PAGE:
[T]he joke we call the American medical system, including the drug and insurance companies, are murdering tens of thousands of people a year and stealing from the corpses and victims they cripple, and this country’s leaders don’t see this as important as bailing out a few of their vile, rich cronies.  Yet the political “representatives” (thieves, liars, and self-serving scumbags is far more accurate) have endless time to sit around for year after year and debate the state of the “terrible health care problem”.  It’s clear they see no crisis as long as the dead people don’t get in the way of their corporate profits rolling in.

Also, contra the populist movement’s theocratic conviction in a divine mandate for the American state, Stack rails against the Catholic Church and “the monsters of organized religion to make such a mockery of people who earn an honest living.”

4 Responses

  1. How very, very said. I watched CNN as it was happening. I read the suicide letter. Mr. Stack was a very disturbed and angry man. He seemed to blame ALL his problems on EVERYONE. I consider him a terrorist. One who is suicidal…carefully and methodically takes his own life. Mr. Stack seemed bent on murder as his final statement.

    How very, very sad.


  2. Very interesting post. I think that Stack is part of a growing problem. The American people know that they are not being treated well. They are rightly angry about this. Of course, Stack’s actions were appauling and no sensible person recommends them. But rather than simply condemn him as a right-wing terrorist or a left-wing terrorist, we should probably see him as endemic of a deep problem with American government, a problem that must be adressed if it is not to grow far far worse.

  3. I don’t think Stack is endemic of anything. There are lone gunmen in every epoch, at every pitch of prosperity and of depression. He uses the current socio-economic climate as an excuse, a conspirasy theory to explain his personal problems. (To quote Stack himself: “As usual they [the government] left me to rot and die while they bailed out their rich, incompetent cronies WITH MY MONEY!”) Like most lone fanatics, he has a high degree of ressentiment and a persecution complex. That complex took the shape of contemporary political debates. Just because strains of his rhetoric repeat right-wing anti-statist rhetoric and left-wing anti-corproate sentiments doesn’t mean he had any insight to the Zeitgeist. He just repeated what he heard.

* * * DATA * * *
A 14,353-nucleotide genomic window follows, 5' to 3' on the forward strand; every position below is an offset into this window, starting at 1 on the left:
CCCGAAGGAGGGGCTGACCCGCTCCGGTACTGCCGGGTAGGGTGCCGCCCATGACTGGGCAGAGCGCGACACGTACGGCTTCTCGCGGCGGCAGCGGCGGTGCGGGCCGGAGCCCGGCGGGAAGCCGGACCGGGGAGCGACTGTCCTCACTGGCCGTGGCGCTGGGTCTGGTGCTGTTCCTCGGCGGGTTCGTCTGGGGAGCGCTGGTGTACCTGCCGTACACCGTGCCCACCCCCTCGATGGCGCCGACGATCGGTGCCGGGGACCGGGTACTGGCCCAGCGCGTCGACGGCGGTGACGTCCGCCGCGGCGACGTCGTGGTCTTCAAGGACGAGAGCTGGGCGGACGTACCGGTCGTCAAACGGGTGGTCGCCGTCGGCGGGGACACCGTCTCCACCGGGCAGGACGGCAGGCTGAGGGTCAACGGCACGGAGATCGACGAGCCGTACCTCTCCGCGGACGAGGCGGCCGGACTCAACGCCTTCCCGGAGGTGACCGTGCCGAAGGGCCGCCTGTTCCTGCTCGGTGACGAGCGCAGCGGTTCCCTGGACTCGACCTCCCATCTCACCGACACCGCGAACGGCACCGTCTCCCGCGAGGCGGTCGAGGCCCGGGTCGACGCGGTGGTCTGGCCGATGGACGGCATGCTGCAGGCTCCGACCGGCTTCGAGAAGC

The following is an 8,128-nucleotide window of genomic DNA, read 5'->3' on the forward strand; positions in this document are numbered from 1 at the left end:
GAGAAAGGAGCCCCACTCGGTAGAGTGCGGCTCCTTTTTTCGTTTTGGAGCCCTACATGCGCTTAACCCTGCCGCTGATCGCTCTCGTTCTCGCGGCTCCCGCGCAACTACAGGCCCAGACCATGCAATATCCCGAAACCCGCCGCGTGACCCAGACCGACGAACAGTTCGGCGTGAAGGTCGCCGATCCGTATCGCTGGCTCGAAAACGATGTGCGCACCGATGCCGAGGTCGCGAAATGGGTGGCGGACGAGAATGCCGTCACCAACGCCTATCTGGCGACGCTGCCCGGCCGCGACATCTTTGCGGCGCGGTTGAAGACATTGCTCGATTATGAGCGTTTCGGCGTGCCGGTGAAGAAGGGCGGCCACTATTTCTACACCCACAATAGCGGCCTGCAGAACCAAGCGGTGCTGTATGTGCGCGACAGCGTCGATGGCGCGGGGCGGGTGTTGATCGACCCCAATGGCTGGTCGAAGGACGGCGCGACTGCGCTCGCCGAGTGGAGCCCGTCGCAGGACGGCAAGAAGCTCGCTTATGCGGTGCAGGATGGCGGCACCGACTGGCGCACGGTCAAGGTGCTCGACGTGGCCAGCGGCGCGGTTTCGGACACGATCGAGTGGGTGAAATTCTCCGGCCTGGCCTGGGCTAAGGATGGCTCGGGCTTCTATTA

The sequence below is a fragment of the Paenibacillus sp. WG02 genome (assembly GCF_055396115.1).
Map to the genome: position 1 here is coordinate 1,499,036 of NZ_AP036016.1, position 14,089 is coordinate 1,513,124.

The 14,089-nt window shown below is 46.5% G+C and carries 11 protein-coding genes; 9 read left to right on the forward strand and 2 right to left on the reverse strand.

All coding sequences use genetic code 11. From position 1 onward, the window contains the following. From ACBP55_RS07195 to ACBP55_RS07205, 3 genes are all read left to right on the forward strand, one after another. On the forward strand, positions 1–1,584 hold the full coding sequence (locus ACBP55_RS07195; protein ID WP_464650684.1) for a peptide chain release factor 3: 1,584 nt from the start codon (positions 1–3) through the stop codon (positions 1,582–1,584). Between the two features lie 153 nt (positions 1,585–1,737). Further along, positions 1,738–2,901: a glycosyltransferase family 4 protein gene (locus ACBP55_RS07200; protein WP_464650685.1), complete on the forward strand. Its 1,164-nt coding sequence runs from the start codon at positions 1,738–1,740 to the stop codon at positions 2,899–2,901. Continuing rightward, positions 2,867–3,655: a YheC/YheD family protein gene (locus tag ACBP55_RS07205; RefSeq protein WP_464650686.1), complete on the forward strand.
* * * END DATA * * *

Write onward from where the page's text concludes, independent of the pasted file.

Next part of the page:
There are grievous sicknesses in our political processes. But Stack tells us about neither the etiology or the cures.
    Also, just because I was arguing he wasn’t a teabagger doesn’t mean I was insinuating he was a left-wing terrorist. He doesn’t appear to have had any coherent political position, but only justified his own egotism in politicized language. I think he only quoted Marx becasue he found his own spin on to quote to be terribly clever.
    Nor was I sticking up for the teapartiers. I was merely making a distinction between Stack and TPers because a.) a lot on the left will probably erroneously draw the connection, and b.) a lot on the right will probably make unfair sweeping generalizations about the left and liberals because of the aforementioned leftists’ errors.
    The rhetoric of the TPers ought to worry anyone. (Though, as I’ve argued above, Stack does not seem to have been inspired by them.)Two have already come with loaded weapons to rallies; I think it’s only a matter of time until one of them is whipped into actual violence. But it hasn’t happened yet.

  4. Fair enough, but look at the Craziness of others!

    That does scare me!